In 2001, Portugal passed laws decriminalising all drugs in the midst of excessively high drug-related HIV cases and addiction putting stress on healthcare capabilities of the nation. That was in 2001. Since then, the country and its drug laws have become the subject of countless studies, articles, books, investigations, inquiries, surveys and household discussions. The hard evidence is in: the policy worked to stop the harmful effects of hard drugs.

In all decriminalised nations, there are strict parameters set around “personal amounts,” and it is in this way that the line between users and dealers are defined. Don’t forget: in a state where drugs are decriminalised, you’re still going to jail if you deal drugs. Amounts change from nation to nation, but if we look at ice because it’s the most relevant example, you’ll see that the Czech Republic has the most generous legislation with anything under 2 grams being considered personal use.

The emphasis has been put on the humane treatment of addicts, and the basic underlying message we can take from this is that the criminal treatment of addicts pushes them into realities of stigma and low self-esteem, reducing the chance that they will seek treatment, and reducing the chance that they will re-integrate with non-users in the larger societal picture.

This, of course, would mean taking a different stance on not only heroin and ecstacy users but also ice users, to whom so much chagrin is currently directed across the nation.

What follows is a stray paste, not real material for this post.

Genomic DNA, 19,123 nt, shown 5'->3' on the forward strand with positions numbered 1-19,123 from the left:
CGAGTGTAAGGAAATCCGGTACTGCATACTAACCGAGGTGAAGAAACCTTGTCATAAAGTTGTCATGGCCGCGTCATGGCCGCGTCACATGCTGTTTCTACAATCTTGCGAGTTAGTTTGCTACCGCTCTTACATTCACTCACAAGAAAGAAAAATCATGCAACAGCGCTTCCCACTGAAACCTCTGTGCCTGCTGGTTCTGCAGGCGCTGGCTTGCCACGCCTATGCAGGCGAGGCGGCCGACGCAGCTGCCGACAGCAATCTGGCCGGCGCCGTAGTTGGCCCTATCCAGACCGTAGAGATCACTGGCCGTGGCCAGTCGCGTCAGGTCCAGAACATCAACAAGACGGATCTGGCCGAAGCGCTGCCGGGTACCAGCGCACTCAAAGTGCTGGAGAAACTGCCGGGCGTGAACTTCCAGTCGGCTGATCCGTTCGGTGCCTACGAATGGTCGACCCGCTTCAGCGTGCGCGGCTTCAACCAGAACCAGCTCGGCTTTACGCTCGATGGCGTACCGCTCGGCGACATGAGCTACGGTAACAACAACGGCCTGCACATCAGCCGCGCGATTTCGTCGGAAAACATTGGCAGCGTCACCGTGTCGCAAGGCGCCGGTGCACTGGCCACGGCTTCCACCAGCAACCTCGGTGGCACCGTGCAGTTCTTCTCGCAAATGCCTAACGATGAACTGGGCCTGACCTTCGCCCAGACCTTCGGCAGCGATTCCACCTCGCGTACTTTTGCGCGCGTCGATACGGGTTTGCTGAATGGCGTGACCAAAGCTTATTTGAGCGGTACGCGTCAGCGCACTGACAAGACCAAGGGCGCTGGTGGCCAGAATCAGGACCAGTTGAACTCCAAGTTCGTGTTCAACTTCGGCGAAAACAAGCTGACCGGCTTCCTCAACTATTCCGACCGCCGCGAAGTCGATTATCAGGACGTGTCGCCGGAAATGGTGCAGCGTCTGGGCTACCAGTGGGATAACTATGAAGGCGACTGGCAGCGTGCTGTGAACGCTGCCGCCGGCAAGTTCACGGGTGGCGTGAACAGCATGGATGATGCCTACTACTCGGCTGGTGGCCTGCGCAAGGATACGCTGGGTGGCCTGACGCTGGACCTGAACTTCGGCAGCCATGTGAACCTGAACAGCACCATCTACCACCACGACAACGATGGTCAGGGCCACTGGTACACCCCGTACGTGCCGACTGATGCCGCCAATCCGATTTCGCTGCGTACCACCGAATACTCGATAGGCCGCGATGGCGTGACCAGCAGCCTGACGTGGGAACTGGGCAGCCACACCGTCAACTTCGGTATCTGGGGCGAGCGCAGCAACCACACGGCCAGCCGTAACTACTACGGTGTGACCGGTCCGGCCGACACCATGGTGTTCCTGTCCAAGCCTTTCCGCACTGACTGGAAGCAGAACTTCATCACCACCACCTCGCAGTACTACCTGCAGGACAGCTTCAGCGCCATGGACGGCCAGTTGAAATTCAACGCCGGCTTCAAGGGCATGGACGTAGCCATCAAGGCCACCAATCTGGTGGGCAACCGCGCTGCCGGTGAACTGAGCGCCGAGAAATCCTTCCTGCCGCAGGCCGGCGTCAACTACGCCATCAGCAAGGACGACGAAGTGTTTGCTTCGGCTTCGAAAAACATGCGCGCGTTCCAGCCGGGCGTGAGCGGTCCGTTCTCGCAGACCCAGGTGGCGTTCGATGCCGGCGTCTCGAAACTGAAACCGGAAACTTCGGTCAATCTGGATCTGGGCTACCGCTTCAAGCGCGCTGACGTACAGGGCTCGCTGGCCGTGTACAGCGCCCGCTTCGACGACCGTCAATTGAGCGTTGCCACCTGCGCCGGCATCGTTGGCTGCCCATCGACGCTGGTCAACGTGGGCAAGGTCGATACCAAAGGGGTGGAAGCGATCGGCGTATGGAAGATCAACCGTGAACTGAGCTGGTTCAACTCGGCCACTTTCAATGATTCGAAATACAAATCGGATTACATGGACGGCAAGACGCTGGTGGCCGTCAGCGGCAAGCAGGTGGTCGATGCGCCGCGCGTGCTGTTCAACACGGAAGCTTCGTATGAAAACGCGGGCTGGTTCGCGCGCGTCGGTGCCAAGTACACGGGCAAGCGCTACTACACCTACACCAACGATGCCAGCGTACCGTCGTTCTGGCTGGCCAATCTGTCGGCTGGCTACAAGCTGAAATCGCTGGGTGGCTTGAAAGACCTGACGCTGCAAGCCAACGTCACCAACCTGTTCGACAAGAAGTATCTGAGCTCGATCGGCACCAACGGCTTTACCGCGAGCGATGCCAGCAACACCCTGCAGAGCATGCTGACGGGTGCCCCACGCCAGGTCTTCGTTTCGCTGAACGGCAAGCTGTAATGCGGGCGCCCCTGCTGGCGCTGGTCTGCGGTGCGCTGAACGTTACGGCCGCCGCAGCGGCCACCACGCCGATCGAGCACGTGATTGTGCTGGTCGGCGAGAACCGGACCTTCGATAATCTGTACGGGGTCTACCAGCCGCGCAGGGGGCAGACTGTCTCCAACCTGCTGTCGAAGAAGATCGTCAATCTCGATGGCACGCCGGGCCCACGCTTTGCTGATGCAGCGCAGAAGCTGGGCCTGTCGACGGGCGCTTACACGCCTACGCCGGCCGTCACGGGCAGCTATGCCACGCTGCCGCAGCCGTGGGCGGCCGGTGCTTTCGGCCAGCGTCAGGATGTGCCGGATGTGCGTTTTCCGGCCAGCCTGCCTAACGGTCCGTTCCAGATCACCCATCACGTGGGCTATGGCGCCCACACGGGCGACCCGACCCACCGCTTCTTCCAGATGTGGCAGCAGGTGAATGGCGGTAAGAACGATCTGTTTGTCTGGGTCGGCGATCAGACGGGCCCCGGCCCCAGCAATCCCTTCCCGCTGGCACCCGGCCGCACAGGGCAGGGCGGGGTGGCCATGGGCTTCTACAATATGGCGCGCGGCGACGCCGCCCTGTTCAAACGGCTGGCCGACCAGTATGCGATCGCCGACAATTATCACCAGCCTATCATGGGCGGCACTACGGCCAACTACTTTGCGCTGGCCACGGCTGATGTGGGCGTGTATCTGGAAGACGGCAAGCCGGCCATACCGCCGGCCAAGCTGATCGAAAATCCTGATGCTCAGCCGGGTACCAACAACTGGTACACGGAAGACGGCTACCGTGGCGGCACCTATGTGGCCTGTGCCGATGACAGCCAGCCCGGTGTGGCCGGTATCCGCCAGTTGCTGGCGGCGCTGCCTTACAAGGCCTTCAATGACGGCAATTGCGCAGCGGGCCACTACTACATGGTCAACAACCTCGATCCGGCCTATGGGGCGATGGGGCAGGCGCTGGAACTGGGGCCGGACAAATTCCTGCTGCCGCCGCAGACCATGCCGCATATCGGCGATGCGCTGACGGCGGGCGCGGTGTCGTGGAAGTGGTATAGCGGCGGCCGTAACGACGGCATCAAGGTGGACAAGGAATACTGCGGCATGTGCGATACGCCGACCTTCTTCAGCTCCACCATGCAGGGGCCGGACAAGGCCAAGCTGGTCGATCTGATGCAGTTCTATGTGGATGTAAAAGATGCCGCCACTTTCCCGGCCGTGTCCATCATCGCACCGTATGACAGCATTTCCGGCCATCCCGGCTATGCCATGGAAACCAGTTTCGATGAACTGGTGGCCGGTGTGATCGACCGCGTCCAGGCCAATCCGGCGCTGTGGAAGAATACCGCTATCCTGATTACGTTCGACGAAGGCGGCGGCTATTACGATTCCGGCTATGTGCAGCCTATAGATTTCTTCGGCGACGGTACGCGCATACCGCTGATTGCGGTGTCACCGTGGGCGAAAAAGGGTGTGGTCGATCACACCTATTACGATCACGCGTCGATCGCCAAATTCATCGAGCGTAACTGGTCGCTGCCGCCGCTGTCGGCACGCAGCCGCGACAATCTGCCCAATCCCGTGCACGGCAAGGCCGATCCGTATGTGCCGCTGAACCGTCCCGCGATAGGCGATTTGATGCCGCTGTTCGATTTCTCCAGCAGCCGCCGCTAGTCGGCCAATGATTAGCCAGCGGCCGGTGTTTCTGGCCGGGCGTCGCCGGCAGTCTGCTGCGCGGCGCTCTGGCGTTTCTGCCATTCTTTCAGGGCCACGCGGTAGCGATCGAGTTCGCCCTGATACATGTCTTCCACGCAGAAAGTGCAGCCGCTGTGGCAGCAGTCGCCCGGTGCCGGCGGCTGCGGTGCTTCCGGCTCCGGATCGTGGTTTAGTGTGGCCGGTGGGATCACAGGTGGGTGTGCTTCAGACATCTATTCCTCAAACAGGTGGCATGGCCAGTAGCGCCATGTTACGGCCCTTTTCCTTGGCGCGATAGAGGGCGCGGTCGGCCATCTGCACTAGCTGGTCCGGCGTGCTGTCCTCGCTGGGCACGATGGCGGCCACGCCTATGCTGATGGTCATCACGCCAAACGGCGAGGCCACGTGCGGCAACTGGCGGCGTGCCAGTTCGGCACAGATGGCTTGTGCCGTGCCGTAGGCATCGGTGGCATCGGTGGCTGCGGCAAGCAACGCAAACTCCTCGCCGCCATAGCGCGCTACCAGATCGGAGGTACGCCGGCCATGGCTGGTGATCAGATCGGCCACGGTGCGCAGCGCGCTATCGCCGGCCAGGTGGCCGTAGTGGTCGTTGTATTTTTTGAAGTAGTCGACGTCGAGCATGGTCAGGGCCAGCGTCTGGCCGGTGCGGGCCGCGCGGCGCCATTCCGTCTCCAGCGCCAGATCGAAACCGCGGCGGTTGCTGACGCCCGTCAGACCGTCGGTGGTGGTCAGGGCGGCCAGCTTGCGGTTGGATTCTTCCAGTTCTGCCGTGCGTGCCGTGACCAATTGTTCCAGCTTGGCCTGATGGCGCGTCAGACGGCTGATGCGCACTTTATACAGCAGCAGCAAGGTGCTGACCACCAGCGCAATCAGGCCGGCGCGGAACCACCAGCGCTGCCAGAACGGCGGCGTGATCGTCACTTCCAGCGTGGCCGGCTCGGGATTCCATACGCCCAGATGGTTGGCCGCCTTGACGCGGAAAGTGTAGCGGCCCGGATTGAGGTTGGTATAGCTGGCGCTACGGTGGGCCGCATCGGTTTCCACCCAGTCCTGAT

For an example of the way methamphetamine users are currently stigmatised by dominant West Australian institutions, well – here’s an example:


“The” addict. ‘It.’ Not an individual with free agency, but a categorised being. And not a regular person, but a person of darkness and rain, hoodie clad, and vaguely ethnic (go figures).

It is exactly this kind of perspective that pushes a user away into contexts where his-self or her-self are more likely to use, whether they receive this sort of perception in their community, in jail, or in rehab. Even interviews with ex-addicts still manage to cast them in an undesirable light, with close up photographs of sweaty brows, remorseful faces. In all positive cases of decriminalisation, it is the emphasis on the accessibility of recovery and treatment for addicts that are the driving forces of change, and not the legalese scripture  pertaining to those molecular compounds in the respective courts and governments themselves. ‘Decriminalisation’ doesn’t imply that we open the doors to everybody with a substance abuse problem and walk away, it is only one aspect in a holistic strategy designed to prevent users from feeling trapped in a ‘cycle of use,’ and designed to prevent susceptible members of society from deciding to choose “hardcore drug” options in the first place.

Australia has been no stranger to the fact that the drug war has failed, and the consideration of reform within Australia’s drug policy is an argument which seems to only pick up more traction. It was reported in 2012 that ‘just under 40% of Australians‘ support drug decriminalisation.

So why should we consider decriminalisation? Well, for one, in 2014 the UN declared that Australia came first as having the highest amount of recreational drug users in the world. This article hasn’t even gone into the sheer financial costs that states could save on prosecution and jailing, but if Australians are literally the ambassadors of Earth for getting mashed, then the argument doesn’t really have a better place to be operating.